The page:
Now copy the public key "id_rsa.pub" to email@example.com:
scp /home/username/.ssh/id_rsa.pub firstname.lastname@example.org:
Go to server.com and append the new key to the authorized_keys:
cat ../id_rsa.pub >> authorized_keys
Restrict access to these keys on both your desktop and your root@server:
chmod -R go-rwx ~/.ssh
Test to verify you are not prompted for a password. In a terminal on your desktop, try a verbose ssh to server.com:
ssh -v email@example.com
If there are problems and you are prompted for a password (you should not be) the -v output should give you some clues.
In some situations, one can make SSH key logins even more secure. For instance, on server.com, add some security directives to a particular key in /root/.ssh/authorized_keys by pre-pending the following:
command="rdiff-backup --server --restrict-read-only/",no-port-forwarding,no-X11-forwarding,no-ptyie. in /root/.ssh/authorized_keys the key in qestion now contains the following, ALL ON ONE LINE, and note the single space before "ssh-rsa":
command="rdiff-backup --server --restrict-read-only /",no-port-forwarding,no-X11-forwarding,no-pty ssh-rsa AA ... uqdswe= user@desktop
"no-pty" explicitly forbids terminal priveleges. "command" here restricts the session to running one and only one command: "rdiff-backup --server --restrict-read-only".
Now if you try to ssh to firstname.lastname@example.org from a terminal, your terminal will just lock-up and stop responding. If you really do want to allow this (a terminal ssh to email@example.com without a password) just remove the "command" and "no-pty" directives from the server.com /root/.ssh/authorized_keys file.
Note that this will only work from the account "username" on your desktop machine where you have generated a /home/username/.ssh/id_rsa file and then passed the public key to server.com. Trying to ssh from any other desktop account to firstname.lastname@example.org will result in a password prompt.
You can re-use existing SSH connections by adding this to ~/.ssh/config file:
Thereafter, after you login and open a connection to an SSH server, if you open another connection from another terminal, it will re-use the first connection. No need to login again, no need to wait for the connection to be re-negotiated. Over a slow, long-distance SSH connection, this can slow the wait time from tens of seconds to two seconds. This applies to SCP transfers as well. Much saved time.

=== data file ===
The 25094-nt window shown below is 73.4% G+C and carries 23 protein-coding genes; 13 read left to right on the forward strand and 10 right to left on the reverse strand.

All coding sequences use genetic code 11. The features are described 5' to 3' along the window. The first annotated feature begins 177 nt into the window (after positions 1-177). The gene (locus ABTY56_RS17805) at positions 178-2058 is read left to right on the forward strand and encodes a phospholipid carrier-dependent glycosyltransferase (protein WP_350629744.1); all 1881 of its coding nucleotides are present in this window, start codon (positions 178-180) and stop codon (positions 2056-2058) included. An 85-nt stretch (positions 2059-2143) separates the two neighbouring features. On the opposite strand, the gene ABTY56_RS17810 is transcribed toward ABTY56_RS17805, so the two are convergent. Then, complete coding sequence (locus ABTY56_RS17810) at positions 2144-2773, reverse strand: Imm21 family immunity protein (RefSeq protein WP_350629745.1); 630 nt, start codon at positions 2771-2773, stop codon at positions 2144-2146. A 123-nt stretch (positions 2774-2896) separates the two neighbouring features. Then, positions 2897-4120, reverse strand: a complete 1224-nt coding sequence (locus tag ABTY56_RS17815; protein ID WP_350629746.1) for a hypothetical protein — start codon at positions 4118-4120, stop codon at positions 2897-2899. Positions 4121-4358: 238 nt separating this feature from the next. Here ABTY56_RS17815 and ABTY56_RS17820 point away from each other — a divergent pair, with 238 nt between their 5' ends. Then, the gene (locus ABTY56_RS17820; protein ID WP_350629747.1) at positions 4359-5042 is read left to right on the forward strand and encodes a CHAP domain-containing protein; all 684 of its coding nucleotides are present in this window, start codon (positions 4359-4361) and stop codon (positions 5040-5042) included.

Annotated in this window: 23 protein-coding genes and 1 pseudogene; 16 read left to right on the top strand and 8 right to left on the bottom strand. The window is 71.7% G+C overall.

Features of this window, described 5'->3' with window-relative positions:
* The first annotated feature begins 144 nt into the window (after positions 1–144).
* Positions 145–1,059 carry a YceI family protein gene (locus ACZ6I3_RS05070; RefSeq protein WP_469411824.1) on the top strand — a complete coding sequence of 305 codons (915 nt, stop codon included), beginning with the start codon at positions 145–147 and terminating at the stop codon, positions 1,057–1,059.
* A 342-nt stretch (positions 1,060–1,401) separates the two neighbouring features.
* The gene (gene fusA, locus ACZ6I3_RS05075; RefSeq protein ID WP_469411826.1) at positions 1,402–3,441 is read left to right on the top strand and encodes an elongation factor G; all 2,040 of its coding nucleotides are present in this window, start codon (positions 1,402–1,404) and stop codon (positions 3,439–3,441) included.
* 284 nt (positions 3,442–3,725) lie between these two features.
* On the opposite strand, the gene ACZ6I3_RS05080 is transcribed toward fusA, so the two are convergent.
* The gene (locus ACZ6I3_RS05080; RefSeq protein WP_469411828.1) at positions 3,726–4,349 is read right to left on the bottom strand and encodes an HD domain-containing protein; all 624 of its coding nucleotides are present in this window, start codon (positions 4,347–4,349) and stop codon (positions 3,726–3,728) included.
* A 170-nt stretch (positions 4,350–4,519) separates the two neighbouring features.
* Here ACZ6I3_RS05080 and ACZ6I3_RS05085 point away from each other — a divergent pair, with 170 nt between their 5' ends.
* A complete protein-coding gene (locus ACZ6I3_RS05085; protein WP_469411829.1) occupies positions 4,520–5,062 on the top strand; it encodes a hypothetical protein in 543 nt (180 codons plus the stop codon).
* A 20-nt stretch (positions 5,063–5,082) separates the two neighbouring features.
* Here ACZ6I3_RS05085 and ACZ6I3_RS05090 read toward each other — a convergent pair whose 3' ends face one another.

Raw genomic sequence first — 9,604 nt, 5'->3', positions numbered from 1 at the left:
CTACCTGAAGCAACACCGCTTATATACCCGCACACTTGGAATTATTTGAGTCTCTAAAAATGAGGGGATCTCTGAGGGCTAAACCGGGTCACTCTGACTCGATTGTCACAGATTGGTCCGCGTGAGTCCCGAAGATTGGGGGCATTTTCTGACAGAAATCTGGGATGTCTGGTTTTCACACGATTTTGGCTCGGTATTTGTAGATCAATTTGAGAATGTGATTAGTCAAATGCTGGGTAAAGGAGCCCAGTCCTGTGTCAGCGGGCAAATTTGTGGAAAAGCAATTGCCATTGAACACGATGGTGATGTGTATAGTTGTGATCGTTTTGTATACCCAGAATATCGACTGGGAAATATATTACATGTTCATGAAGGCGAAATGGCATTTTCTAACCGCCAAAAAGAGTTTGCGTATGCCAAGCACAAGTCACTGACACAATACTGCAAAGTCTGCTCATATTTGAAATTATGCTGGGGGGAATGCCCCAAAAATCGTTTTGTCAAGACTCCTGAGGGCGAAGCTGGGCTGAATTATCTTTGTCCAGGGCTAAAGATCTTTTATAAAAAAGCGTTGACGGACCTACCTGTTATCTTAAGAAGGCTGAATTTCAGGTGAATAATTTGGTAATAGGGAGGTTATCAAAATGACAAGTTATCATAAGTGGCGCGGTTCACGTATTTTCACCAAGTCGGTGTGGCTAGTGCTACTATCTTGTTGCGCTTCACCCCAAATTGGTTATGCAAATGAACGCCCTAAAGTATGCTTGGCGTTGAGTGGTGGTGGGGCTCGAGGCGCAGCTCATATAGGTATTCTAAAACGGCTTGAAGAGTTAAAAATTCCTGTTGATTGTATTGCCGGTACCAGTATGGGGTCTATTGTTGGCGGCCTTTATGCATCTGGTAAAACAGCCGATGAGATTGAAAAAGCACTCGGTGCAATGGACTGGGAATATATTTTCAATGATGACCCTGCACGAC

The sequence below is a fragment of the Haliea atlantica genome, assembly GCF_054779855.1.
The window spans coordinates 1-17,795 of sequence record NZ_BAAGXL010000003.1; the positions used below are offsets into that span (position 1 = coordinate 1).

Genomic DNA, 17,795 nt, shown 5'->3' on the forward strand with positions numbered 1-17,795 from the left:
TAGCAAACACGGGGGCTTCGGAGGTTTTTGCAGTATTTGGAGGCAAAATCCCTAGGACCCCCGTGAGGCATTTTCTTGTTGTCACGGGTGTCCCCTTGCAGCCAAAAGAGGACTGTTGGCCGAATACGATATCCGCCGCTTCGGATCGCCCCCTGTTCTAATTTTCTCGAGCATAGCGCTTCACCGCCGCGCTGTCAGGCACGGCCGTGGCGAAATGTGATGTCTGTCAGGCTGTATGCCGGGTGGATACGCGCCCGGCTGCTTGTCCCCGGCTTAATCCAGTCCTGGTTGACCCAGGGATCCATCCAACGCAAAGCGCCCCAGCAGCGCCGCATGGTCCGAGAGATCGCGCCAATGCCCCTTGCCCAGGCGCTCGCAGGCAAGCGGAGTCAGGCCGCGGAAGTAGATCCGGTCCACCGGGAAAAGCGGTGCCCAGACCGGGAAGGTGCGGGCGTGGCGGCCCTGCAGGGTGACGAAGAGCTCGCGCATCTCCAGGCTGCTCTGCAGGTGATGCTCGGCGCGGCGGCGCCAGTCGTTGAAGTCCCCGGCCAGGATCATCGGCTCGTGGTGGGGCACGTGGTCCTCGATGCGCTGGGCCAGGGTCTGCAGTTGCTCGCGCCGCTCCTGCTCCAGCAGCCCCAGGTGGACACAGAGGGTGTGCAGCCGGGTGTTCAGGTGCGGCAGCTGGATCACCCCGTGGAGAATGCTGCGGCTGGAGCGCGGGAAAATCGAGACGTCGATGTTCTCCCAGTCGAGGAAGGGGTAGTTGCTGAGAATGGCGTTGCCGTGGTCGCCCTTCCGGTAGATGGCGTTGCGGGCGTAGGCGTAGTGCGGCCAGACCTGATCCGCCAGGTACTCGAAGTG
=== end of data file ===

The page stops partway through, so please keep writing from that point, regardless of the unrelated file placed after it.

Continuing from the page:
If you have a long list of servers you log into regularly, particularly on non-standard ports, these connections can also be aliased in the ~/.ssh/config file:
Thereafter, "ssh my-chosen-alias" will connect to email@example.com on port 10122. Unfortunately SCP does not seem to respect these aliases, or at least I have not found out how to make that work. But this is a way, for instance, to transparently get backuppc to connect to a backup client using a non-standard port.Host my-chosen-alias Hostname server.com IdentityFile /path/to/id_rsa User root Port 10122
I cannot believe I put up with this for so long: in the past when I connected to servers outside China, the SSH session would consistently disconnect after the terminal had been idle for only a very few minutes. This was very consistent, far more then "every once in a while". (I am guessing there was some Great FireWall-related foul play involved....)
Thanks to Donncha I have an elegant one-line solution by adding the following to /etc/ssh/ssh_config:
ServerAliveInterval 60This causes my ssh client to send a "keep alive" message to the server after 60 seconds of inactivity. Only if the server fails to respond is the connection broken. Even in China, this seems to be quite efficient at keeping my international ssh connections open for hours at a time.
If you find yourself doing exactly the same set of steps on more then one machine, then Cluster SSH is an option. Its very simple to get started. In ~/.csshrc define the set(s) of workstations that you would like to control:
clusters = = host1 host2 host3 = user@host4 user@host5 host6 =
Then execute "cssh tag1" and three terminals, one each for tag1, tag2, and tag3 will appear, plus the cssh control window. Any text typed into the control window will be echoed in all terminals.
If passwordless authentication has not been configured for the remote boxes, then you will have to enter a password in each terminal at the start.